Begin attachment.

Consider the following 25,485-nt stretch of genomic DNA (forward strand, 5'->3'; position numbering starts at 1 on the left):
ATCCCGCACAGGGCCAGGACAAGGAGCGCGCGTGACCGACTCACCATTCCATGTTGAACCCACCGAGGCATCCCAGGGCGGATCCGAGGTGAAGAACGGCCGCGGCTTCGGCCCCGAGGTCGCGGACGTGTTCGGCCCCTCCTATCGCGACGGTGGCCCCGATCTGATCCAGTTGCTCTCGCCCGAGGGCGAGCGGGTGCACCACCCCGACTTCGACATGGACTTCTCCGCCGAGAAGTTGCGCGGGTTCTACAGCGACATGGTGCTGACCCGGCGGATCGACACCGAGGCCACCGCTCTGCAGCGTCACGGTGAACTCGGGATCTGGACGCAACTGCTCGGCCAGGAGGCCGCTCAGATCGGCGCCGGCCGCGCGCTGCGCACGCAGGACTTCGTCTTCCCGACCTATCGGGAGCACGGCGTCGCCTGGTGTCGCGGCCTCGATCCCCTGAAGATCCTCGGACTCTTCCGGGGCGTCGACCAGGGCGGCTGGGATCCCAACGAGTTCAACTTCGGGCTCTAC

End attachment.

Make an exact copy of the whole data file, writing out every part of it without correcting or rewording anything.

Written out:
Consider the following 25,485-nt stretch of genomic DNA (forward strand, 5'->3'; position numbering starts at 1 on the left):
ATCCCGCACAGGGCCAGGACAAGGAGCGCGCGTGACCGACTCACCATTCCATGTTGAACCCACCGAGGCATCCCAGGGCGGATCCGAGGTGAAGAACGGCCGCGGCTTCGGCCCCGAGGTCGCGGACGTGTTCGGCCCCTCCTATCGCGACGGTGGCCCCGATCTGATCCAGTTGCTCTCGCCCGAGGGCGAGCGGGTGCACCACCCCGACTTCGACATGGACTTCTCCGCCGAGAAGTTGCGCGGGTTCTACAGCGACATGGTGCTGACCCGGCGGATCGACACCGAGGCCACCGCTCTGCAGCGTCACGGTGAACTCGGGATCTGGACGCAACTGCTCGGCCAGGAGGCCGCTCAGATCGGCGCCGGCCGCGCGCTGCGCACGCAGGACTTCGTCTTCCCGACCTATCGGGAGCACGGCGTCGCCTGGTGTCGCGGCCTCGATCCCCTGAAGATCCTCGGACTCTTCCGGGGCGTCGACCAGGGCGGCTGGGATCCCAACGAGTTCAACTTCGGGCTCTAC